Airport travelers may have been exposed to whooping cough

SAN DIEGO – A four-month-old child who travelled out of San Diego Lindbergh Field may have exposed fellow travelers to pertussis, a highly contagious respiratory illness which is also known as whooping cough, according to San Diego County Health and Human Services Agency (HHSA) officials.

The child, who was up-to-date with vaccinations for his age, travelled with a parent from San Diego to Norfolk, Va. on Friday, July 19. The child was seen by medical staff at Rady Children’s Hospital shortly before leaving. Tests later confirmed the child had pertussis.

County officials are working with the Centers for Disease Control and Prevention to notify people potentially exposed at the airport.

“We are seeing a slight increase in the number of pertussis cases this year,” said Wilma Wooten, M.D., M.P.H., county public health officer. “This is a good reminder to parents to make sure their children are up-to-date on pertussis and all vaccinations with the start of the school year for many children right around the corner.”

There have been 114 cases of pertussis reported in the region to date in 2013. Last year at this time, 81 cases had been reported locally. A total of 165 pertussis cases were reported for the entire year in 2012.

A typical case of pertussis starts with a cough and runny nose for one to two weeks, followed by weeks to months of rapid coughing fits that sometimes end with a whooping sound. Fever,

if present, is usually mild. The disease is treatable with antibiotics.

The CDC recommends that children get the DTaP vaccine series at the following ages: 2 months, 4 months, 6 months, 15 to 18 months, and 4 to 6 years. Health officials also recommend that preteens and adults get a Tdap booster. Infants under one year old are especially vulnerable and can develop life-threatening complications. Tdap is also recommended for pregnant women during the third trimester of each pregnancy.

Parents who suspect their children may have been exposed should contact their primary care physician. They can also obtain the vaccine series and the Tdap booster shot for themselves and their children through their primary care physicians.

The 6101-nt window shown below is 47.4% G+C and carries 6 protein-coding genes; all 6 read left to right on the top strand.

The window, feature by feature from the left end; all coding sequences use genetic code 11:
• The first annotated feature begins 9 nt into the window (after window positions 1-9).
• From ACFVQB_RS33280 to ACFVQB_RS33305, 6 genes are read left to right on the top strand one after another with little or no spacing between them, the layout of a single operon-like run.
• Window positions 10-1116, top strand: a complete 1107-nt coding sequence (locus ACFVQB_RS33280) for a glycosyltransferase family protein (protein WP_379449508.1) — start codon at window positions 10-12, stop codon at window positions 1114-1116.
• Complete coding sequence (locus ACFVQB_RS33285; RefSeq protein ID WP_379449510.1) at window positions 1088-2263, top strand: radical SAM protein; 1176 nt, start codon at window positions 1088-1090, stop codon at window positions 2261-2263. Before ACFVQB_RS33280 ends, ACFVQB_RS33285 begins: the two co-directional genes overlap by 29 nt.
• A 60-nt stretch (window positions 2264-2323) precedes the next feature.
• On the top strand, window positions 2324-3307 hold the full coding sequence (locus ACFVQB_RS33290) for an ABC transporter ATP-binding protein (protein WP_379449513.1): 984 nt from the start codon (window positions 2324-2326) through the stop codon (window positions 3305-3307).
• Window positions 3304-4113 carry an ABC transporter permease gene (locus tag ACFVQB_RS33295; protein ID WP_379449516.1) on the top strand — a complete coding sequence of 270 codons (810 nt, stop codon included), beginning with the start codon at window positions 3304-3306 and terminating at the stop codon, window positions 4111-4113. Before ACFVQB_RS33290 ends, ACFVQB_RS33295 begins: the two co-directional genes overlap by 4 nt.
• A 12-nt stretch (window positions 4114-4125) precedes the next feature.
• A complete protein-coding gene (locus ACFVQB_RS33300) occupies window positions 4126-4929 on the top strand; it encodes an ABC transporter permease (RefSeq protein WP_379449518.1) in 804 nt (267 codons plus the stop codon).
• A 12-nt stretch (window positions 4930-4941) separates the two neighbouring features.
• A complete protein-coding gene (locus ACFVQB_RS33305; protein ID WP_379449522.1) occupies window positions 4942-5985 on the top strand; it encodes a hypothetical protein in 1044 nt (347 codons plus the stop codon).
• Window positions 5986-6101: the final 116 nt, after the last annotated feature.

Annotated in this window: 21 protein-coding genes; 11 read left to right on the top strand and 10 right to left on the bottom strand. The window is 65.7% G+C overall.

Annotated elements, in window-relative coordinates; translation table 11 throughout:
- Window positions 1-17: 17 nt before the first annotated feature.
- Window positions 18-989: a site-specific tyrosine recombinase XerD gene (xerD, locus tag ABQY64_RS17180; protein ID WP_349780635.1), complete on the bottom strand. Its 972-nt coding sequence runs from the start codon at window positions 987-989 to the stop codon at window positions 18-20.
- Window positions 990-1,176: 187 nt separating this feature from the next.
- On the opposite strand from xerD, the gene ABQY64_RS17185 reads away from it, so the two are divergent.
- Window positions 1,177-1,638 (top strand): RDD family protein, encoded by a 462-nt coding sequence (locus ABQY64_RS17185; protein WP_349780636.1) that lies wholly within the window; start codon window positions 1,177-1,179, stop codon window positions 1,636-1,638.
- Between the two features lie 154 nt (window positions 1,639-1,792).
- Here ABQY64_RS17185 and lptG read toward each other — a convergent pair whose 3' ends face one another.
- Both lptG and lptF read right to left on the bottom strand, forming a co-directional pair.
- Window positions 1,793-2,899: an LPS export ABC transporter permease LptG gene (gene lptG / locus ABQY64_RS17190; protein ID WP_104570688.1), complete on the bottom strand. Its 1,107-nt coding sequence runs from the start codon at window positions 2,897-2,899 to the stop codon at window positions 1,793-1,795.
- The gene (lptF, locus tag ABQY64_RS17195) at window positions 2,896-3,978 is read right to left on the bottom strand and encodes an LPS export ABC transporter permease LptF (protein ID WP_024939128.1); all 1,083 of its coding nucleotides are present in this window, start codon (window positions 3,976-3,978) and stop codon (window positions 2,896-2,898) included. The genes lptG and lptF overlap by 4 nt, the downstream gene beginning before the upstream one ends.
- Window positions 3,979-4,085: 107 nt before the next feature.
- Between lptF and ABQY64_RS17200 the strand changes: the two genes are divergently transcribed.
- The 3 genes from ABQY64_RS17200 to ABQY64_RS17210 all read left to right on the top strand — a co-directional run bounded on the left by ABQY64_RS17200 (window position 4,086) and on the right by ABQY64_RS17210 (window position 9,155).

Local retail pharmacies offer vaccinations for a fee; anyone who is not covered by a medical insurance plan can get the shot from a County Public Health Center at no cost.

For more information about whooping cough and ongoing vaccination clinics, call the HHS Immunization Branch at (866) 358-2966, or visit

5 Responses to "Airport travelers may have been exposed to whooping cough"

  1. CoughSpot   July 25, 2013 at 6:11 am

    We hope the child feels better soon, and that the parents get some rest, too.

  2. DUH!   July 25, 2013 at 12:08 pm

    The child, who was up-to-date with vaccinations still caught the disease! This is a good reminder to parents to make sure their children are up-to-date on pertussis and all vaccinations. WOW! really? What good is the vaccine if you’re still going to catch it? This makes no sense at all! Exposing children to dangerous vaccines only to find out that they’ll still catch the disease not to mention short term and long term effects of the vaccine. DUH!

  3. Pink   July 25, 2013 at 2:34 pm

    I’m not 100% sure of this, but I believe that the child is too young to have had a pertussis vaccine. He is only 4 months old.

  4. grunt   July 25, 2013 at 5:25 pm

    @Duh – Even if, although like Pink I think he is too young for that shot, you MAY get sick after taking the shot, how many MORE took the shot and did NOT get sick, because they took it?

  5. PhotoMama   July 29, 2013 at 3:35 pm

    Pertussis in infants is a series of 3 shots at 2, 4 & 6 months of age..


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